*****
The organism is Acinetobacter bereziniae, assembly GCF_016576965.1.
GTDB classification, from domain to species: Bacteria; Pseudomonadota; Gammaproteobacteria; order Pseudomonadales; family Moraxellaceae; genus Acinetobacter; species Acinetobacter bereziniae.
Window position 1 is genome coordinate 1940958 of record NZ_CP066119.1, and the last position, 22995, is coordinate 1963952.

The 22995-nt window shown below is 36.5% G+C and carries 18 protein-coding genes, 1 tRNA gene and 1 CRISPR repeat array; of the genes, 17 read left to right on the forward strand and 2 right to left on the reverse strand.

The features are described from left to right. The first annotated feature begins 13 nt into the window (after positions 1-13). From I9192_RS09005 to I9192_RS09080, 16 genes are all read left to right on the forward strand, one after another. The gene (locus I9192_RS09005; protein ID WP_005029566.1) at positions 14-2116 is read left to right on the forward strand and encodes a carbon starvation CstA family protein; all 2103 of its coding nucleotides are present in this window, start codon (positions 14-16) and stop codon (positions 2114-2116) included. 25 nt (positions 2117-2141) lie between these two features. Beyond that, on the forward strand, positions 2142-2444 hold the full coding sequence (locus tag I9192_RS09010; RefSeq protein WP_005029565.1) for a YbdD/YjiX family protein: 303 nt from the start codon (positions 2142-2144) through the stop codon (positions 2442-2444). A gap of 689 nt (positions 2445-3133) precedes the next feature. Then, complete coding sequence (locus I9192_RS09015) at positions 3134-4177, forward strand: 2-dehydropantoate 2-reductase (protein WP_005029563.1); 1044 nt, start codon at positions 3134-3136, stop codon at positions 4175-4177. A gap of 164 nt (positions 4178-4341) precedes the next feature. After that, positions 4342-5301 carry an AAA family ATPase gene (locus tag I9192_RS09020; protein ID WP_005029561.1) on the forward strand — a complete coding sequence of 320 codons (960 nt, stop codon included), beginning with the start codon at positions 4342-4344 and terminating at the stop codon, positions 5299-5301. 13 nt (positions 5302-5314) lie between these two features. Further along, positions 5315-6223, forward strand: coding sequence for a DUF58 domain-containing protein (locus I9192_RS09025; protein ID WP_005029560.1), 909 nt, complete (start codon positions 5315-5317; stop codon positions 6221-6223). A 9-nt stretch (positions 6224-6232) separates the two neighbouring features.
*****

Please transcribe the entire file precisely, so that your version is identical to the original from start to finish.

The organism is Acinetobacter bereziniae, assembly GCF_016576965.1.
GTDB classification, from domain to species: Bacteria; Pseudomonadota; Gammaproteobacteria; order Pseudomonadales; family Moraxellaceae; genus Acinetobacter; species Acinetobacter bereziniae.
Window position 1 is genome coordinate 1940958 of record NZ_CP066119.1, and the last position, 22995, is coordinate 1963952.

The 22995-nt window shown below is 36.5% G+C and carries 18 protein-coding genes, 1 tRNA gene and 1 CRISPR repeat array; of the genes, 17 read left to right on the forward strand and 2 right to left on the reverse strand.

The features are described from left to right. The first annotated feature begins 13 nt into the window (after positions 1-13). From I9192_RS09005 to I9192_RS09080, 16 genes are all read left to right on the forward strand, one after another. The gene (locus I9192_RS09005; protein ID WP_005029566.1) at positions 14-2116 is read left to right on the forward strand and encodes a carbon starvation CstA family protein; all 2103 of its coding nucleotides are present in this window, start codon (positions 14-16) and stop codon (positions 2114-2116) included. 25 nt (positions 2117-2141) lie between these two features. Beyond that, on the forward strand, positions 2142-2444 hold the full coding sequence (locus tag I9192_RS09010; RefSeq protein WP_005029565.1) for a YbdD/YjiX family protein: 303 nt from the start codon (positions 2142-2144) through the stop codon (positions 2442-2444). A gap of 689 nt (positions 2445-3133) precedes the next feature. Then, complete coding sequence (locus I9192_RS09015) at positions 3134-4177, forward strand: 2-dehydropantoate 2-reductase (protein WP_005029563.1); 1044 nt, start codon at positions 3134-3136, stop codon at positions 4175-4177. A gap of 164 nt (positions 4178-4341) precedes the next feature. After that, positions 4342-5301 carry an AAA family ATPase gene (locus tag I9192_RS09020; protein ID WP_005029561.1) on the forward strand — a complete coding sequence of 320 codons (960 nt, stop codon included), beginning with the start codon at positions 4342-4344 and terminating at the stop codon, positions 5299-5301. 13 nt (positions 5302-5314) lie between these two features. Further along, positions 5315-6223, forward strand: coding sequence for a DUF58 domain-containing protein (locus I9192_RS09025; protein ID WP_005029560.1), 909 nt, complete (start codon positions 5315-5317; stop codon positions 6221-6223). A 9-nt stretch (positions 6224-6232) separates the two neighbouring features.